Numerous studies have demonstrated that bioactive peptides derived from food exhibit physiological functions that could be attributed to their sequence and amino acid composition. The structure and function of the peptide produced is often determined by substrate pre-treatment, enzyme used and hydrolysis conditions. Several of the protein hydrolysates and peptides mentioned here exhibit their antidiabetic activity by inhibiting DPP IV [55,60,63,66,76,90,106]. Evidently, a number of animals, fish and plant proteins could be used as templates for the generation of DPP IV inhibitory peptides. Milk is one of the most extensively studied sources for the generation of peptides. Several milk protein hydrolysates and peptides with antidiabetic activity have been identified from cow, donkey, goat, and camel sources [52,53,54,56]. Other food sources such as egg, meat, pulse, and fish proteins could also potentially contribute antidiabetic peptides [64,72,77]. Interestingly, structure–activity relationship studies have shown that the presence of specific amino acids, as well as their position, could influence DPP IV inhibitory activity. Often, hydrophobic amino acids such as alanine, glycine, isoleucine, leucine, phenylalanine, proline, methionine, tryptophan, and valine are abundantly present in the DPP IV inhibitory peptides. Hydrophilic amino acids such as threonine, histidine, glutamine, serine, lysine, and arginine are also present in many of these peptides [121]. However, the precise role of these hydrophilic amino acids is not well understood. The presence of hydrophobic pockets in the active site of the DPP IV is thought to play an important role in the inhibition of the enzyme by peptides [122]. Moreover, several studies have reported that the presence of a proline residue at the N-terminal region could be a good indicator of DPP IV inhibition. Hatanaka et al. identified 14 different proline-containing dipeptides that could inhibit DPP IV. Interestingly, the position of residues could also determine the activity of a peptide. For instance, the dipeptide Pro-Ile did not inhibit DPP IV activity, while the reverse peptide Ile-Pro competitively inhibited DPP IV. It was also reported that proline-containing dipeptides and tripeptides are also resistant to gastrointestinal digestion [21]. Furthermore, peptides containing proline at the penultimate position was also shown to inhibit DPP IV by substrate type inhibition, where peptides bind to the active site and are subsequently degraded into smaller fragments [57]. Quantitative structure–activity relationship (QSAR) studies have also positively correlated the hydrophobicity of the two amino acids located at the N-terminal end of a peptide with its DPP IV inhibitory potency [57].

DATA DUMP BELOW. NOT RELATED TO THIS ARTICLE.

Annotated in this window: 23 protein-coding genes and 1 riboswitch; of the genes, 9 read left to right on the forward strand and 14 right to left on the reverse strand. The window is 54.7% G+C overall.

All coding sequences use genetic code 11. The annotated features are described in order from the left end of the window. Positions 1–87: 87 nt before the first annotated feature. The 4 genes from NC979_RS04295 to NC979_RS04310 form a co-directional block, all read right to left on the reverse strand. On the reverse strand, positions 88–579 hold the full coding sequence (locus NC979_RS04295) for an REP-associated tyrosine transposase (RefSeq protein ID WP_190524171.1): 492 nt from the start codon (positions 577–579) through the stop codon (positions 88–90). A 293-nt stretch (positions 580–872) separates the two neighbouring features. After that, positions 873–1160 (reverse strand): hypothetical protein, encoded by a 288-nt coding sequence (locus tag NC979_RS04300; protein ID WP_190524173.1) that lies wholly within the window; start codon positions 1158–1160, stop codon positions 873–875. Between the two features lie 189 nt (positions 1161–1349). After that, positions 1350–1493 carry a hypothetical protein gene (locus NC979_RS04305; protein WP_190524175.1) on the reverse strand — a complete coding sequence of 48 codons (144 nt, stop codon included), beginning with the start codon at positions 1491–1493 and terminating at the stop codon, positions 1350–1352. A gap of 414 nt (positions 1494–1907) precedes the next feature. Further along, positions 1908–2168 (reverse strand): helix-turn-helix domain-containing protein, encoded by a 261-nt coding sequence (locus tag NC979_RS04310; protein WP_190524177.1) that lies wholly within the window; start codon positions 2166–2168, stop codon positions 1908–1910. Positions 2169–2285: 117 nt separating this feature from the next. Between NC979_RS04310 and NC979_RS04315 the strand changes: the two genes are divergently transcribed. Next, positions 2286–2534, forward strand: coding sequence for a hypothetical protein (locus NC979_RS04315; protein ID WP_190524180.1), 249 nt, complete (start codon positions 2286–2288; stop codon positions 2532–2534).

The presence of high molecular weight amino acids and aromatic residues such as phenylalanine, tryptophan, tyrosine, and arginine have been observed in peptides that inhibit α-amylase. This is due to the fact that substrate-binding pockets of the α-amylase enzyme has a number of aromatic residues. Hence, apart from interactions involving hydrogen bonds, electrostatic and van der Waals interactions, aromatic–aromatic interactions also play a crucial role in α-amylase inhibitory activity [112,119]. An analysis of 43 α-glucosidase inhibitory peptides suggested that the presence of hydroxyl or basic amino acids at the N-terminal could be responsible for the potency of these peptides. The presence of proline within the peptide and alanine and methionine at the C-terminal could also enhance the inhibitory potential of peptides [123].

7. Oral Bioavailability and Stability of Peptide Drugs